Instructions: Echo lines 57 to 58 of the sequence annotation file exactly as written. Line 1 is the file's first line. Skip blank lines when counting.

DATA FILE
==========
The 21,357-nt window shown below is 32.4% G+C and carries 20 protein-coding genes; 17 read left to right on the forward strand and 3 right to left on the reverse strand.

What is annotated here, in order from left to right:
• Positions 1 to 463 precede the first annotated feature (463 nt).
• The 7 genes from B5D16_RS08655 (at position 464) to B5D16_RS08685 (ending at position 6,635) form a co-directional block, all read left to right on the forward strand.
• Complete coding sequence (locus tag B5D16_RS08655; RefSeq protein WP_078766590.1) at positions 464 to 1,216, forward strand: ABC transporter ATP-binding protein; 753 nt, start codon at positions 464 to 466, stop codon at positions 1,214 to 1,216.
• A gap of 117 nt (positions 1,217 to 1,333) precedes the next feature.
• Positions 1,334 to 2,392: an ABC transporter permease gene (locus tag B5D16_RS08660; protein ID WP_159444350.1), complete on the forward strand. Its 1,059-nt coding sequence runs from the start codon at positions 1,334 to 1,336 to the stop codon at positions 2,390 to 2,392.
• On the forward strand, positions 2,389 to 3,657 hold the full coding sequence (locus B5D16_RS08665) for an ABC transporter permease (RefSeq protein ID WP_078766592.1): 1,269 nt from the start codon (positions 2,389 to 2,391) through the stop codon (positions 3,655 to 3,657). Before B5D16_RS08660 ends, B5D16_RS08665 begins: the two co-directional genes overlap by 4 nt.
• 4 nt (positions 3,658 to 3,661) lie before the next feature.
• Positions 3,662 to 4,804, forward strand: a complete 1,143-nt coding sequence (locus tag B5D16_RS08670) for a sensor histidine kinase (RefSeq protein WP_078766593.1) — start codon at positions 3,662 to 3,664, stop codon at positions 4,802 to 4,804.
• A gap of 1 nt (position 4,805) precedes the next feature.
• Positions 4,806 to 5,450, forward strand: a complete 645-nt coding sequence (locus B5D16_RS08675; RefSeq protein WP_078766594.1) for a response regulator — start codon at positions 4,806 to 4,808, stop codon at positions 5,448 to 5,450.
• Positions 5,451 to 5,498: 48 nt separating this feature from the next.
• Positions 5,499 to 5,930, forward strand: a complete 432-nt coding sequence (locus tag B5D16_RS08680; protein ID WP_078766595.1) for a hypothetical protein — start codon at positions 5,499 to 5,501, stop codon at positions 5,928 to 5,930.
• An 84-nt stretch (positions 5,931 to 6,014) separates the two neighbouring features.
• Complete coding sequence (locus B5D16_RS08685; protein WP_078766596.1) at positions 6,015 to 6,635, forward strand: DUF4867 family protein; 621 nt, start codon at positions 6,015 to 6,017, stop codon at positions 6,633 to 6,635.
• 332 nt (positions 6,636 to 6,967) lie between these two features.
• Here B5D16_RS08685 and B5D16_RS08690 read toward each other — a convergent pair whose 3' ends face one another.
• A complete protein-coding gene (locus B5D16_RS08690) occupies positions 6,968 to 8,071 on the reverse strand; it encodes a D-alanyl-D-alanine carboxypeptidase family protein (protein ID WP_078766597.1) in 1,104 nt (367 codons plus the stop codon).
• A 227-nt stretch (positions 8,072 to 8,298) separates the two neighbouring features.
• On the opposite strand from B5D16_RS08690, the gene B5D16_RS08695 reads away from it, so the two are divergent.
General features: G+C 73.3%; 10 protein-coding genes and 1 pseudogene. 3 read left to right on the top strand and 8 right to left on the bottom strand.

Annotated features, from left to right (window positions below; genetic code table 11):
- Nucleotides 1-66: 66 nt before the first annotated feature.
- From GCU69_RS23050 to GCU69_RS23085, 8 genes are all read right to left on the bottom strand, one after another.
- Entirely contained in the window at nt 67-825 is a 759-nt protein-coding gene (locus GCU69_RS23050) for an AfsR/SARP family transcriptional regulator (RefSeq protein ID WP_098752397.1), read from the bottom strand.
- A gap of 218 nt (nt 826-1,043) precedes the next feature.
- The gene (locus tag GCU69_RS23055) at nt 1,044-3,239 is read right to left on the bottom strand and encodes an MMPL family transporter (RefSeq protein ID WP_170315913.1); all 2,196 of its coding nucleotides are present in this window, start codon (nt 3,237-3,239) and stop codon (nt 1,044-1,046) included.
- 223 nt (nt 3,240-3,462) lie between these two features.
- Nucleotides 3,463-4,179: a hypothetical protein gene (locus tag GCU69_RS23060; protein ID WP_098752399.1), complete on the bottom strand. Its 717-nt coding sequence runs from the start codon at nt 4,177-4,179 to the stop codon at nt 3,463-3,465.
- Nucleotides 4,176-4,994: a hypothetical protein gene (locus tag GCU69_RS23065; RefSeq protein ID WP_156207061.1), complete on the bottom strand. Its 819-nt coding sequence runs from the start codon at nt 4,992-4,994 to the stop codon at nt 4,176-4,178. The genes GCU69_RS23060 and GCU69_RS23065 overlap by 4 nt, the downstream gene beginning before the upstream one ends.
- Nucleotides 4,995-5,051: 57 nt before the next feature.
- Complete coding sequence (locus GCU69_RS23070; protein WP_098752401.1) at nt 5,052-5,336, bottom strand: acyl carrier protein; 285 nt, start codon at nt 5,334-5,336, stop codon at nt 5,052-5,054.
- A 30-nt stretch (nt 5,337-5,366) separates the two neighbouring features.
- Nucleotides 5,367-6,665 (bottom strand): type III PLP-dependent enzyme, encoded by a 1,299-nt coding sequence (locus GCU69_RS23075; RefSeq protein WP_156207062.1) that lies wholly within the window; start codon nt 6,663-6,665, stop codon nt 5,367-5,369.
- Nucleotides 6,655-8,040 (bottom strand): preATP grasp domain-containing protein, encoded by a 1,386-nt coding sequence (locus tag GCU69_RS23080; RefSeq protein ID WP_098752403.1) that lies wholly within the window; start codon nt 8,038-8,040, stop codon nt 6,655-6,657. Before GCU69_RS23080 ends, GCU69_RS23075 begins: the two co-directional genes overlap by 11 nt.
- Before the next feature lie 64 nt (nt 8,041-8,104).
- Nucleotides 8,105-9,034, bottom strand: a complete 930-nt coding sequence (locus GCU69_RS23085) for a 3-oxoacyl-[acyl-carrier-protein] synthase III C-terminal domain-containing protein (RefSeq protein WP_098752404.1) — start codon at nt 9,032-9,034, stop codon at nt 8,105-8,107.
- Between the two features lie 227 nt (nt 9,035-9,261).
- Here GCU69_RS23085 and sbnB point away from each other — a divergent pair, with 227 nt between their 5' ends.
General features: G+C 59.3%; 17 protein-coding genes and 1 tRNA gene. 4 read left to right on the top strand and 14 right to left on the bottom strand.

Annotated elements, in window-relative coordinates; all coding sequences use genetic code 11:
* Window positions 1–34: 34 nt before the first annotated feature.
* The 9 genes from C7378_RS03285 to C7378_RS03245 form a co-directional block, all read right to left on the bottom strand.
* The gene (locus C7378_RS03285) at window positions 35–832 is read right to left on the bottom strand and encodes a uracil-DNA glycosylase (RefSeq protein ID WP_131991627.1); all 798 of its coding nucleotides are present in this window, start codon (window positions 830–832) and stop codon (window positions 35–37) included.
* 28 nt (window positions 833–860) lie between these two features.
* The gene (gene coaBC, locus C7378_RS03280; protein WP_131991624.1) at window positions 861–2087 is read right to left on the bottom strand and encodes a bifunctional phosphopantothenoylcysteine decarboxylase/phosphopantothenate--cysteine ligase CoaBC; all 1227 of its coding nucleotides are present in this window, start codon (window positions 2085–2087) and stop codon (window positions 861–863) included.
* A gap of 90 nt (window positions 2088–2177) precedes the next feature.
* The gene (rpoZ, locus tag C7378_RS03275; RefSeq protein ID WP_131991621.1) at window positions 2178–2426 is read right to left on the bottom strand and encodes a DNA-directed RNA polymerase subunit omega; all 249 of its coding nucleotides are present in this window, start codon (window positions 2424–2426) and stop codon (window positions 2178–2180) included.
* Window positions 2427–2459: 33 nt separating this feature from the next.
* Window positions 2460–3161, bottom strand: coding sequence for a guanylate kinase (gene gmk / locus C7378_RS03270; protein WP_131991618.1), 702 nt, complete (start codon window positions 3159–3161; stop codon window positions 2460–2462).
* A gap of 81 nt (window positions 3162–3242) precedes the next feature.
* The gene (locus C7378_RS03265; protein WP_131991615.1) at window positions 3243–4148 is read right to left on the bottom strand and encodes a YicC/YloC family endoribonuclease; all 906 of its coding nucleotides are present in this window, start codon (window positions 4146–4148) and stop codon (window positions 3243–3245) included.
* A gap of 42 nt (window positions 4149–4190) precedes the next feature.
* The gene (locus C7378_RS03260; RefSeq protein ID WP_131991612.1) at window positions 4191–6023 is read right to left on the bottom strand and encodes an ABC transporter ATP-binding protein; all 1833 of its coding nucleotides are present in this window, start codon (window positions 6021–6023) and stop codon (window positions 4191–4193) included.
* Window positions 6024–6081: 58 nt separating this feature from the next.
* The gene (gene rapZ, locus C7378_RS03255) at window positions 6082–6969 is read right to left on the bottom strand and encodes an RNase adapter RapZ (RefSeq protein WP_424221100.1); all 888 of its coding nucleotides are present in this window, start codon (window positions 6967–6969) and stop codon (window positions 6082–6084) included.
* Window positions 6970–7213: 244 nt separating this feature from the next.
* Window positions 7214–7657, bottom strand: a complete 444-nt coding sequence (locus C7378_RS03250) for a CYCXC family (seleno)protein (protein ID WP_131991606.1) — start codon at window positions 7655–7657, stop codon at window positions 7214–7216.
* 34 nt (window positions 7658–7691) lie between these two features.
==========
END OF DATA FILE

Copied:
* The gene (gene rapZ, locus C7378_RS03255) at window positions 6082–6969 is read right to left on the bottom strand and encodes an RNase adapter RapZ (RefSeq protein WP_424221100.1); all 888 of its coding nucleotides are present in this window, start codon (window positions 6967–6969) and stop codon (window positions 6082–6084) included.
* Window positions 6970–7213: 244 nt separating this feature from the next.